Here in New England: Hank, a Well-Traveled Dog
There are stories that belong to a place as much as landscape or houses or the people who walk its streets. Through the years, the stories take root and burrow into the fabric of the town. This is such a story. Let’s tell it now before memories become clouded and it slips, as surely it will, in 20 or 30 or 40 years, into local folklore.
The place — Northfield, Massachusetts — lies just south of the New Hampshire border, at the northern edge of the Pioneer Valley. It’s a town without a stoplight, whose graceful 19th-century homes sweep along Main Street until they reach the green expanse of Northfield Mount Hermon School.
A venerable New England prep school, it split its students across two campuses — here in Northfield and at Mount Hermon a few miles to the southwest. But after the 2004-05 academic year, the school tightened its belt and moved everyone to Mount Hermon. The Northfield campus went on the market, leaving it all but deserted.
One family remained, living in a handsome faculty house. Richard Wood is the school’s chief financial officer. He and his wife, Marianne, have three sons (two grown); their youngest, Sam, was living with them and studying at the school. Marianne loved taking Fletcher, the family’s yellow Lab, on long jaunts to nearby wilderness preserves. And this is how, on a fall day in 2005, she found the dog she would call Hank.
“We were climbing Pisgah Mountain,” she remembers, “and I saw this dog. He was emaciated, almost skeleton-like, with these long legs. His left leg quivered whenever he lifted it. I was horrified how thin he was. But I thought, What a gorgeous face. And he was so full of joy. Fletcher was happy to have a buddy. He had no identification. I thought he’d never survive snowfall. All the way to the top, I was looking for people he might belong to. I was happy I didn’t see anyone; I was in love with him. We hiked down together and I brought him home. The dog warden said there were no reports of a missing dog. If no one claimed him in 10 days, we could keep him. The vet said he didn’t know how long he had been without food, but he had torn ligaments in his leg that needed to be repaired. We said yes. He was just so happy and well behaved. He never, ever barked. I counted down the days. After 10 days we registered him. He was ours. We named him for Hank the Cowdog, which we had always read to the kids.”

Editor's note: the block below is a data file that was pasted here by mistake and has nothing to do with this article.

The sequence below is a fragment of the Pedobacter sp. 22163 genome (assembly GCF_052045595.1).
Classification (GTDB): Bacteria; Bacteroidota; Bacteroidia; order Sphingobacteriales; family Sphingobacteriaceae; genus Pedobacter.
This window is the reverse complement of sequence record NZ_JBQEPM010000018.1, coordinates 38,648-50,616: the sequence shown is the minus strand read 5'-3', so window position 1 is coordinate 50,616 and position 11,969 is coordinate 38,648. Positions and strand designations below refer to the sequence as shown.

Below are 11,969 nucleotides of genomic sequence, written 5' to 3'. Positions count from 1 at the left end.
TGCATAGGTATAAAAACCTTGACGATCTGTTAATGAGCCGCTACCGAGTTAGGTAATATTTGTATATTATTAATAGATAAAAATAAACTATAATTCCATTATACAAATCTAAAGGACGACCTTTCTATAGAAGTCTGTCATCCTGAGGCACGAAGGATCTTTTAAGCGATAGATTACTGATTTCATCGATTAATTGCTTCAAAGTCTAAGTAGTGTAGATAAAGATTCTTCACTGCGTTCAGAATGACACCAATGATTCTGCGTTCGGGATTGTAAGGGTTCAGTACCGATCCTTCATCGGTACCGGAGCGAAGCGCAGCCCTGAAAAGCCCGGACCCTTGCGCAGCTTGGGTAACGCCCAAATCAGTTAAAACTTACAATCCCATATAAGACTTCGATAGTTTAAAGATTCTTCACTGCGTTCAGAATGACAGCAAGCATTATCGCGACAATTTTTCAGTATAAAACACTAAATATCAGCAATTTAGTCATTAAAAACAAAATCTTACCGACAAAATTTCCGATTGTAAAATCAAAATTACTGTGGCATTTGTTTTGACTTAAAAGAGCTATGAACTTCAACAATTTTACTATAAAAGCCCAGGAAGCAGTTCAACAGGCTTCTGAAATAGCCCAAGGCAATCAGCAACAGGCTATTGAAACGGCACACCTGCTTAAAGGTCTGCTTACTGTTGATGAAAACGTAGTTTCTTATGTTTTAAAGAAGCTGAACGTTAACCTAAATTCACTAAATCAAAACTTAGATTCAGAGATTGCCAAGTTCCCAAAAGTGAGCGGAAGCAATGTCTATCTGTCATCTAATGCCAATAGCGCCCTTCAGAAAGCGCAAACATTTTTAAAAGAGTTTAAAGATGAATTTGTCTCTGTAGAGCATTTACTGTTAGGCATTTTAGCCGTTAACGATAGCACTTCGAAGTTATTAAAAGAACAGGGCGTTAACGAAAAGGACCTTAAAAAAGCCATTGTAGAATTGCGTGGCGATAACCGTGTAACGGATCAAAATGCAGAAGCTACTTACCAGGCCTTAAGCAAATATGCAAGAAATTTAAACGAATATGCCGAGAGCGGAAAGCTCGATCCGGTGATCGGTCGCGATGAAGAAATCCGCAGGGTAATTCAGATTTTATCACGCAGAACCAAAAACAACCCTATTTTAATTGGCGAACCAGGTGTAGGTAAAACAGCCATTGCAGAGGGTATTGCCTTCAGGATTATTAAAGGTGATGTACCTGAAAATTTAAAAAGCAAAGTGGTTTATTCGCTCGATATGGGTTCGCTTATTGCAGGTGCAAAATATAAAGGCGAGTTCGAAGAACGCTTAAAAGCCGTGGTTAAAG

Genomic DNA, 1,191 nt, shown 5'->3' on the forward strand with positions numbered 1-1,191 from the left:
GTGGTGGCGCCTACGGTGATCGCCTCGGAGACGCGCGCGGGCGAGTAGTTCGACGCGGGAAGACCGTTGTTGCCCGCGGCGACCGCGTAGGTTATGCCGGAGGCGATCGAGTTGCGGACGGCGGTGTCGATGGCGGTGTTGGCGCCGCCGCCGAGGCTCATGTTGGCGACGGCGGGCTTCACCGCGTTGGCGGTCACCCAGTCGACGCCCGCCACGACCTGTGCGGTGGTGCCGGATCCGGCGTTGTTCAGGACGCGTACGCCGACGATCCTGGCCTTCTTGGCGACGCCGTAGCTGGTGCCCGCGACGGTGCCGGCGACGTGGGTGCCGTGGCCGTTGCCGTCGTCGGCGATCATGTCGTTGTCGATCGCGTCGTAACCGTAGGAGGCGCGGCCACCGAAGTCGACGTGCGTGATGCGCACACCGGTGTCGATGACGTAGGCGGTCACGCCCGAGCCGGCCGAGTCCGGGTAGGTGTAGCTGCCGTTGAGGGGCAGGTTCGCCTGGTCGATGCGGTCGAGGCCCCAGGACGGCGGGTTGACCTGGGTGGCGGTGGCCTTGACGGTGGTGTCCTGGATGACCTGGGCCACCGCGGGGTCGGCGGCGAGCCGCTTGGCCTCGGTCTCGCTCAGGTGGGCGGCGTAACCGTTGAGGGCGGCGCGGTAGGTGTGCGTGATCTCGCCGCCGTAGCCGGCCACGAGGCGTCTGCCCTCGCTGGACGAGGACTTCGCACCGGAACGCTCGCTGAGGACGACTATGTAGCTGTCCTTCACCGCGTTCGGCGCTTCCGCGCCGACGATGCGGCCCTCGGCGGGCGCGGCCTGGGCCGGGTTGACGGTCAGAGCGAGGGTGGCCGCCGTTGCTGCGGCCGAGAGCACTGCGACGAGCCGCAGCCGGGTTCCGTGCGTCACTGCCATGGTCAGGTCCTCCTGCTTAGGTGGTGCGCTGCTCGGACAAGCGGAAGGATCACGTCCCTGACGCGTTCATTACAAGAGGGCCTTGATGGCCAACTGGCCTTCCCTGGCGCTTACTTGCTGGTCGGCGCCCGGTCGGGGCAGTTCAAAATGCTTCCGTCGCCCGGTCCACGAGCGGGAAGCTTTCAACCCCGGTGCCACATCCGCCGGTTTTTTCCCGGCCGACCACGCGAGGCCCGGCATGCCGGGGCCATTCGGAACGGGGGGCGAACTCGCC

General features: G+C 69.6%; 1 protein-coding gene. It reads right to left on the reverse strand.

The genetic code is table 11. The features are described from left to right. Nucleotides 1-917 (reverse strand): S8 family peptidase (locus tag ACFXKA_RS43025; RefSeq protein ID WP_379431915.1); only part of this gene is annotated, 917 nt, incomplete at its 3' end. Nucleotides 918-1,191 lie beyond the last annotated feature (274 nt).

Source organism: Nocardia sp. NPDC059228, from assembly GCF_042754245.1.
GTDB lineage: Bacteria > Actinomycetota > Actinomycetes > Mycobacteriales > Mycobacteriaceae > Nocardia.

At first, Hank refused to accept the boundaries of the Woods’ yard, though it stretched nearly the size of a football field. There was so much tempting land to explore. An invisible fence trainer came. Assured that Hank would now stick with Fletcher, Marianne left a back door ajar whenever the family was out, so the dogs could come in and out. That’s how it was on July 11, 2006, with her husband out of town, Sam at the library, and Marianne visiting friends. A sudden and violent thunderstorm swept over Northfield. Driving home, Marianne fretted because Hank was terrified of thunder. When she arrived at 9:30, she found Fletcher, but no Hank. “I knew he had bolted in fear, so he’d be running and running.”
She called for him all night. The next morning, she made posters of Hank and started taking them to nearby stores. “It only takes one time to go look for a dog,” Marianne says, “to realize how ‘needle in the haystack’ it is.” By coincidence, the Woods’ son Jonathan came home from Afghanistan on two weeks’ leave. He drew a perimeter map of where Hank might be over a 20-mile radius. Marianne called it “a perimeter of hope,” and they set out with posters and nails. Hank’s photo stared at people from every gas station, corner store, telephone pole. Police from neighboring towns kept an eye out. Hank’s photo ran in newspapers in Keene, New Hampshire, about 20 miles north; Greenfield, to the south; and Brattleboro, Vermont, to the west. UPS and FedEx drivers said they’d look. Pizza delivery boys slipped photos of Hank into the boxes. A man who drove newspapers to 350 homes put Hank’s poster in each of the mailboxes. Marianne stopped every construction truck she found and handed the workers Hank’s poster. A Winchester, New Hampshire, radio station kept telling its listeners to help find Hank. “It seemed everyone was looking for him,” Marianne says.
The calls came. Hank was traveling far and fast. A postal worker saw him north of Four Corners in Richmond, a local landmark about 12 miles away. A woman called from Richmond. Hank had been in her yard. But she had always feared dogs, so she didn’t approach him. She said, “He just lay down on the side of the road, wet and lost.”
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